The internship requires the practical application of leadership skills. Among the observed activities requiring reflection: conduct meetings at various levels; resolve conflicts; conduct disciplinary reviews and investigation of student conduct; observe and evaluate teachers; offer professional development; provide leadership in prayer and spiritual reflection to faculty; review and update all accreditation documents and review or create school plans in the areas of marketing, development, communication, facilities, technology, and enrollment; understand and identify main building systems and problems; conduct fire, safety and health inspections; coordinate a major fundraiser and deliver a fundraising speech; supervise students during lunches, dismissals, student dances, and athletic events; attend diocesan administrative meetings. Interns have a live online meeting each week as a group (or if needed individually) with the course instructor to discuss issues and ideas based on real-world experiences in leadership and respond to questions on a class discussion board. The capstone component summarizes, evaluates, and integrates the knowledge and experiences gained in the program. It promotes meaningful connections between academic work and current and future experiences in school leadership. It will include the presentation of a portfolio of graduate level work. (Synchronous) (3 credits)

EDUC 511 the history and philosophy classical liberal arts education

This course traces the history of education with a particular focus on the history of classical liberal arts education and how those comport with modern educational philosophies. Topics will include: education in the ancient world, medieval monastic school, the rise of universities, humanism and the enlightenment, the beginnings and history of American education, the progressive and modern area, and current educational challenges and the responses of great books pedagogy and resurgent Classical liberal arts education in the modern world.  The course culminates in an exploration of the trivium and quadrivium in the modern context and the exploration of the transcendentals of truth, beauty, and goodness as they pertain to the ends of education. (3 credits)

EDUC 512 classical liberal arts education methods and practice in the modern context

This course investigates pedagogies and curriculum appropriate to the classical liberal arts school and how they impact and create a strong school culture. Investigations include: the selection and adaptation of pedagogies and curricula at various grade levels to accomplish the goals of classical liberal arts education; the nature and workings of Socratic seminars; creating a culture of beauty in the building and curriculum; articulating to others the value of a classical liberal arts education; transforming a school into a classical liberal arts school; starting a new school; inspiring and evaluating classical liberal arts schools and classical liberal arts teachers; forming, evaluating, and inspiring the classical liberal arts student. (3 credits)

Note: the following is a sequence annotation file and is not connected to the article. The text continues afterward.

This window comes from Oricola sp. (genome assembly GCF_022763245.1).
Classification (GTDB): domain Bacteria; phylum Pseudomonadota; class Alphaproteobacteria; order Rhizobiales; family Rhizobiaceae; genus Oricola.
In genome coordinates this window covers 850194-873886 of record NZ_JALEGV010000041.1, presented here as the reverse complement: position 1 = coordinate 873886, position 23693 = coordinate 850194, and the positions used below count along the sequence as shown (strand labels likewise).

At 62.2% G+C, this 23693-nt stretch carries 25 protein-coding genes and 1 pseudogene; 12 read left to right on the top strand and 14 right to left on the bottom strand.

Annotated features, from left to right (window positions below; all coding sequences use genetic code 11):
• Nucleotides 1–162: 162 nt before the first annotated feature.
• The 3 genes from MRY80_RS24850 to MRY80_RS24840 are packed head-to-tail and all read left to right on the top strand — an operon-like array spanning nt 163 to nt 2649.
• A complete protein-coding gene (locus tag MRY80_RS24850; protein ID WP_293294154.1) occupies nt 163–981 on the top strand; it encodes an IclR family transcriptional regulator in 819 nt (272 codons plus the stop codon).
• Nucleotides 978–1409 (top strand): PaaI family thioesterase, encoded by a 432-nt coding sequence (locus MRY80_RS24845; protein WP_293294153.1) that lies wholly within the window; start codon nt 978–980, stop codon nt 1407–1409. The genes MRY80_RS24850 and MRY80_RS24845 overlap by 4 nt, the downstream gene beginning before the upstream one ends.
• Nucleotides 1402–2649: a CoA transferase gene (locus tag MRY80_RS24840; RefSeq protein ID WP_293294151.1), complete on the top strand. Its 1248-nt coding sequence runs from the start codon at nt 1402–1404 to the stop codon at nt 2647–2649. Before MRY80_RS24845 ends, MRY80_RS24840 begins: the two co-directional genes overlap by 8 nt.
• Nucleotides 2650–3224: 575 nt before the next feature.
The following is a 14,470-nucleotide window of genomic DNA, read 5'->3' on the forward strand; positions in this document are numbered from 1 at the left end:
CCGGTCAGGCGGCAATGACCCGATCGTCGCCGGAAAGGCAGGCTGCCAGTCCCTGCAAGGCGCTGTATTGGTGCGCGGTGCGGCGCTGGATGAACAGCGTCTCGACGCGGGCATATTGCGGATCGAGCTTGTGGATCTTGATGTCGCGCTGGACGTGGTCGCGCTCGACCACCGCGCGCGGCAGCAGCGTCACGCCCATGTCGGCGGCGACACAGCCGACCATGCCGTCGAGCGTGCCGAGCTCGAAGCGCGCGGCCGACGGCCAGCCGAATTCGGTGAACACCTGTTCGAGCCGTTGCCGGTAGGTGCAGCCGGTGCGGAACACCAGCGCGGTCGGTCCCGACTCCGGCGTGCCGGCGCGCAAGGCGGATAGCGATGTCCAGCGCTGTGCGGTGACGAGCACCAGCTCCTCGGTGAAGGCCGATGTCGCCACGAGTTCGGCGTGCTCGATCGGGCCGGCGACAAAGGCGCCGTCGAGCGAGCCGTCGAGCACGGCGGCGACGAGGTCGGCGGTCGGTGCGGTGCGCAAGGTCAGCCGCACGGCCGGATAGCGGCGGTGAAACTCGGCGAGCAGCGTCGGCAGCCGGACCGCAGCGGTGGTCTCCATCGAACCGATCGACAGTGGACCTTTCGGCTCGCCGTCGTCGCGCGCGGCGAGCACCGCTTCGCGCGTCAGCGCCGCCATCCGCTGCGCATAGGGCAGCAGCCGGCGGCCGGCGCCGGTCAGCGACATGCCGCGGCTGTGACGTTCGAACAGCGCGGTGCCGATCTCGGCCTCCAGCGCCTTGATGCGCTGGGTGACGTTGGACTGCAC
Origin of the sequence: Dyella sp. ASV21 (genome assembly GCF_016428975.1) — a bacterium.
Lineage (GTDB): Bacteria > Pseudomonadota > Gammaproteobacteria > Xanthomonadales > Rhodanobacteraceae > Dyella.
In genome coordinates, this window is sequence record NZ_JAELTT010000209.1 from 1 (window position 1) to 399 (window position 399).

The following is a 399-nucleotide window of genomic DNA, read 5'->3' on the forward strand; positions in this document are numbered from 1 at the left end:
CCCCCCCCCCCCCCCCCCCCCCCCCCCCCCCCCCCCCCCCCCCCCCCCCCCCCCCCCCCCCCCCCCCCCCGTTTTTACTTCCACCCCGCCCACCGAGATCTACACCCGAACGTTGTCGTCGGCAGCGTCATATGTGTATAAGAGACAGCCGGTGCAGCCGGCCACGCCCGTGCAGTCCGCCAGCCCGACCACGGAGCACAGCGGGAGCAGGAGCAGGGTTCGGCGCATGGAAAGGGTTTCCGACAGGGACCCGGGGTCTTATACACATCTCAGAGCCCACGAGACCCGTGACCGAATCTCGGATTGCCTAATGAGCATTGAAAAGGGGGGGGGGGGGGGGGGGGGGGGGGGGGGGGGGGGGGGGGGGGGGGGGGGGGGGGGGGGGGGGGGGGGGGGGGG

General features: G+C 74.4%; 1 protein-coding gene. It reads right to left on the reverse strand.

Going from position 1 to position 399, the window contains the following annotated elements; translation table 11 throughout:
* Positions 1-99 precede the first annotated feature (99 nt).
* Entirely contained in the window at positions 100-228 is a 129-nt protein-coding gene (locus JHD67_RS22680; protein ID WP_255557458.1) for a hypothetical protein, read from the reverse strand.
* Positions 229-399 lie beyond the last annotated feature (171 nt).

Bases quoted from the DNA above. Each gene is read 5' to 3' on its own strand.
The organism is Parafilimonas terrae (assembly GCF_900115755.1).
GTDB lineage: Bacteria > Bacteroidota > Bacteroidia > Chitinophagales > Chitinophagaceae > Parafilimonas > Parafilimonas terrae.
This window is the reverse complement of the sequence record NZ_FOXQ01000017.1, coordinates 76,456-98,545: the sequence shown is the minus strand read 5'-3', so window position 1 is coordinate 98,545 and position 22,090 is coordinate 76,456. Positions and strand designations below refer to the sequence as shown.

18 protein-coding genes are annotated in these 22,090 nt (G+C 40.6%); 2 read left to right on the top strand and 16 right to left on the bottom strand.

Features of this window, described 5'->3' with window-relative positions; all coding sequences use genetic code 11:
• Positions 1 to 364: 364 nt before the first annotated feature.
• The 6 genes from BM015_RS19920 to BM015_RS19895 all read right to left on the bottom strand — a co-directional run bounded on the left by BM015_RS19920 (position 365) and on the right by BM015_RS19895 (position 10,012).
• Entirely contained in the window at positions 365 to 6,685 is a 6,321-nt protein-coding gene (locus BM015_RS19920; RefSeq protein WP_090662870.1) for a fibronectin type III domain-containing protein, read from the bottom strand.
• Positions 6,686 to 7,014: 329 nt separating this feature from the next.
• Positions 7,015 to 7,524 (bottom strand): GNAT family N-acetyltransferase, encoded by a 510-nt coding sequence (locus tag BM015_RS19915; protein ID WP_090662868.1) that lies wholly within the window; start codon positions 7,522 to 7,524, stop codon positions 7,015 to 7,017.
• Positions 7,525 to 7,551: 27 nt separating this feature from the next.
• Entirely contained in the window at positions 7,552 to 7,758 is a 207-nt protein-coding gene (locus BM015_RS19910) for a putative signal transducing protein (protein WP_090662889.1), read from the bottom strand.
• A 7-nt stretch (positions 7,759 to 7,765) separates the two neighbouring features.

New typical plan of study

Recommended Rotation (18 months)

Online In Fall and Spring

Summer I (2 weeks at AMU)

  • EDUC 501 Catholic Education, History, Philosophy, and Mission (3 cr.)
  • EDUC 502 Formation, Counseling, and Communication (3 cr.)

Fall 1

  • EDUC 503 Curriculum Leadership, Development & Catholic Integration (3 cr.)
  • EDUC 508 Staff, Academic, and Program Evaluation (3 cr.)

Spring I

  • EDUC 504 Law, Governance, and Ethics (3 cr.)
  • EDUC 507 Catholic Leadership and Organizational Management (3 cr.)

Summer II (2 weeks at AMU)

  • EDUC 505 Catholic Spirituality and Well-Being for Leaders (3 cr.)
  • EDUC 506 Catholic Culture, Community, and Catechetics (3 cr.)

Fall II

  • EDUC 509 Business, Finance, Development and Building Operations (3 cr.)
  • EDUC 510 Apprenticeship II /Capstone (3 cr.)

Spring II (optional)  

  • EDUC 511 The History and Philosophy Classical Liberal Arts Education (3 cr.)
  • EDUC 512 Classical Liberal Arts Education Methods and Practice in the Modern Context (3 cr.)


1. A bachelor’s degree from an accredited institution 

2. An indication of the capability to perform graduate course work based on either  

  • an undergraduate GPA of 3.0 or higher; OR
  • a GRE score of 144 or higher; OR
  • a post-graduate degree in another discipline.

3. Completed online application. 

4. Current résumé, including teaching experience if applicable. 

5. Two letters of recommendation, one of which must be from the candidate’s current or former school administrator (if the candidate has teaching experience) 

6. Statement of Intent (500 words): brief intellectual and professional biography, which includes a statement about his/her motivation for pursuing the M.Ed. in Catholic Educational Leadership 

7. The candidate must also complete an interview with the program director or admissions counselor before acceptance into the program.